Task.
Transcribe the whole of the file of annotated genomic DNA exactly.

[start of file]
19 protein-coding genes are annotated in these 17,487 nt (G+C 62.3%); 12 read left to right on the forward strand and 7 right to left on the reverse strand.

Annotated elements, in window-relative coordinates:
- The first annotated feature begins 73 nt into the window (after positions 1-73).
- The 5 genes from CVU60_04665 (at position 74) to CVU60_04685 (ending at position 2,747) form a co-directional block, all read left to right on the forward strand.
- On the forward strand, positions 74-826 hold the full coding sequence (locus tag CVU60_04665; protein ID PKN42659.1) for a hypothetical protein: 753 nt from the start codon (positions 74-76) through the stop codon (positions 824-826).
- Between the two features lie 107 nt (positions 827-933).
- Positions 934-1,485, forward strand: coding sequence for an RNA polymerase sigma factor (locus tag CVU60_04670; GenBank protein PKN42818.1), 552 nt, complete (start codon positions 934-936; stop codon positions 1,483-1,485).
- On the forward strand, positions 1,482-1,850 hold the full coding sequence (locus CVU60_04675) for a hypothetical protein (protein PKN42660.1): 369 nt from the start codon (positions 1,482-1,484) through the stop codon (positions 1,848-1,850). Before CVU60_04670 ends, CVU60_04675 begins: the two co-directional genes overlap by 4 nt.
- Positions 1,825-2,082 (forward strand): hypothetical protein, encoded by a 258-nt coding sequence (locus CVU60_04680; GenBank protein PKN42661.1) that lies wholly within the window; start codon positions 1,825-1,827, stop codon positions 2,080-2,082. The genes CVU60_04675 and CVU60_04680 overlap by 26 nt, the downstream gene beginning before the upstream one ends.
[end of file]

19 protein-coding genes are annotated in these 17,487 nt (G+C 62.3%); 12 read left to right on the forward strand and 7 right to left on the reverse strand.

Annotated elements, in window-relative coordinates:
- The first annotated feature begins 73 nt into the window (after positions 1-73).
- The 5 genes from CVU60_04665 (at position 74) to CVU60_04685 (ending at position 2,747) form a co-directional block, all read left to right on the forward strand.
- On the forward strand, positions 74-826 hold the full coding sequence (locus tag CVU60_04665; protein ID PKN42659.1) for a hypothetical protein: 753 nt from the start codon (positions 74-76) through the stop codon (positions 824-826).
- Between the two features lie 107 nt (positions 827-933).
- Positions 934-1,485, forward strand: coding sequence for an RNA polymerase sigma factor (locus tag CVU60_04670; GenBank protein PKN42818.1), 552 nt, complete (start codon positions 934-936; stop codon positions 1,483-1,485).
- On the forward strand, positions 1,482-1,850 hold the full coding sequence (locus CVU60_04675) for a hypothetical protein (protein PKN42660.1): 369 nt from the start codon (positions 1,482-1,484) through the stop codon (positions 1,848-1,850). Before CVU60_04670 ends, CVU60_04675 begins: the two co-directional genes overlap by 4 nt.
- Positions 1,825-2,082 (forward strand): hypothetical protein, encoded by a 258-nt coding sequence (locus CVU60_04680; GenBank protein PKN42661.1) that lies wholly within the window; start codon positions 1,825-1,827, stop codon positions 2,080-2,082. The genes CVU60_04675 and CVU60_04680 overlap by 26 nt, the downstream gene beginning before the upstream one ends.